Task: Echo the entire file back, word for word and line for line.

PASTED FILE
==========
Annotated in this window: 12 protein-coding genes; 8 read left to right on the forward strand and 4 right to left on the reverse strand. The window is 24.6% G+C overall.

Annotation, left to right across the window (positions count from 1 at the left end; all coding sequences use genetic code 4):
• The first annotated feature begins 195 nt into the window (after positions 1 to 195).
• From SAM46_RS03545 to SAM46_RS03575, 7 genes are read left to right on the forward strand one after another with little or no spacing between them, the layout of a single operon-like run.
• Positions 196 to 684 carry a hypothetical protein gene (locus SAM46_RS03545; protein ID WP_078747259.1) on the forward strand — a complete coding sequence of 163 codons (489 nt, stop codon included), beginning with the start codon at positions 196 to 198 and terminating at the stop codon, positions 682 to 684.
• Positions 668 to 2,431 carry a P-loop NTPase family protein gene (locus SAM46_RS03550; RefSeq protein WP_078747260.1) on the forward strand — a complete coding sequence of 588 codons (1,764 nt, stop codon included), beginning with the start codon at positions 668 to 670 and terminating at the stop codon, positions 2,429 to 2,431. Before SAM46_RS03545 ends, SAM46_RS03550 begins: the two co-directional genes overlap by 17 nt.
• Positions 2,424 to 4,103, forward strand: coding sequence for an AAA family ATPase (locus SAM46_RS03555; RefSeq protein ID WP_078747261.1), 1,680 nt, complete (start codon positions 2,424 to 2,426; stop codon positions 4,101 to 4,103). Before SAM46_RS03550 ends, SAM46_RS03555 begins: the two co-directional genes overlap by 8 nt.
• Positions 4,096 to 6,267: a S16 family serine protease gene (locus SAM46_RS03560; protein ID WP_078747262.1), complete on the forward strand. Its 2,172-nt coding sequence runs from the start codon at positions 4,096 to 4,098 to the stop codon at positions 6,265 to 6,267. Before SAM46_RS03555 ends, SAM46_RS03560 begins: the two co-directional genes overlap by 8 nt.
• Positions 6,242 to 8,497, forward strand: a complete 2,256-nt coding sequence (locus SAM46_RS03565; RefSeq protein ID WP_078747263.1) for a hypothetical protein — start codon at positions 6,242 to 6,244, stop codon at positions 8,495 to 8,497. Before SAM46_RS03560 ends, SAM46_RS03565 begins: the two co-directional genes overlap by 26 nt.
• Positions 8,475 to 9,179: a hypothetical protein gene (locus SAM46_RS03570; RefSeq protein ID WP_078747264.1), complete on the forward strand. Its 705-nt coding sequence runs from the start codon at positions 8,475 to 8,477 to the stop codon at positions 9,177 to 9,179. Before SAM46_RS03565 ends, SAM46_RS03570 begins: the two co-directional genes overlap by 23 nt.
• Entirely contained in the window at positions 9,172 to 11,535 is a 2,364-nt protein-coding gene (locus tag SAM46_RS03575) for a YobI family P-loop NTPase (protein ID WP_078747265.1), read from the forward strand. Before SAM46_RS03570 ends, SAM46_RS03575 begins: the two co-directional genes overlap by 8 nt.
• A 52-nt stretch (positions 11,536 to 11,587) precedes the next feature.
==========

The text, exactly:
Annotated in this window: 12 protein-coding genes; 8 read left to right on the forward strand and 4 right to left on the reverse strand. The window is 24.6% G+C overall.

Annotation, left to right across the window (positions count from 1 at the left end; all coding sequences use genetic code 4):
• The first annotated feature begins 195 nt into the window (after positions 1 to 195).
• From SAM46_RS03545 to SAM46_RS03575, 7 genes are read left to right on the forward strand one after another with little or no spacing between them, the layout of a single operon-like run.
• Positions 196 to 684 carry a hypothetical protein gene (locus SAM46_RS03545; protein ID WP_078747259.1) on the forward strand — a complete coding sequence of 163 codons (489 nt, stop codon included), beginning with the start codon at positions 196 to 198 and terminating at the stop codon, positions 682 to 684.
• Positions 668 to 2,431 carry a P-loop NTPase family protein gene (locus SAM46_RS03550; RefSeq protein WP_078747260.1) on the forward strand — a complete coding sequence of 588 codons (1,764 nt, stop codon included), beginning with the start codon at positions 668 to 670 and terminating at the stop codon, positions 2,429 to 2,431. Before SAM46_RS03545 ends, SAM46_RS03550 begins: the two co-directional genes overlap by 17 nt.
• Positions 2,424 to 4,103, forward strand: coding sequence for an AAA family ATPase (locus SAM46_RS03555; RefSeq protein ID WP_078747261.1), 1,680 nt, complete (start codon positions 2,424 to 2,426; stop codon positions 4,101 to 4,103). Before SAM46_RS03550 ends, SAM46_RS03555 begins: the two co-directional genes overlap by 8 nt.
• Positions 4,096 to 6,267: a S16 family serine protease gene (locus SAM46_RS03560; protein ID WP_078747262.1), complete on the forward strand. Its 2,172-nt coding sequence runs from the start codon at positions 4,096 to 4,098 to the stop codon at positions 6,265 to 6,267. Before SAM46_RS03555 ends, SAM46_RS03560 begins: the two co-directional genes overlap by 8 nt.
• Positions 6,242 to 8,497, forward strand: a complete 2,256-nt coding sequence (locus SAM46_RS03565; RefSeq protein ID WP_078747263.1) for a hypothetical protein — start codon at positions 6,242 to 6,244, stop codon at positions 8,495 to 8,497. Before SAM46_RS03560 ends, SAM46_RS03565 begins: the two co-directional genes overlap by 26 nt.
• Positions 8,475 to 9,179: a hypothetical protein gene (locus SAM46_RS03570; RefSeq protein ID WP_078747264.1), complete on the forward strand. Its 705-nt coding sequence runs from the start codon at positions 8,475 to 8,477 to the stop codon at positions 9,177 to 9,179. Before SAM46_RS03565 ends, SAM46_RS03570 begins: the two co-directional genes overlap by 23 nt.
• Entirely contained in the window at positions 9,172 to 11,535 is a 2,364-nt protein-coding gene (locus tag SAM46_RS03575) for a YobI family P-loop NTPase (protein ID WP_078747265.1), read from the forward strand. Before SAM46_RS03570 ends, SAM46_RS03575 begins: the two co-directional genes overlap by 8 nt.
• A 52-nt stretch (positions 11,536 to 11,587) precedes the next feature.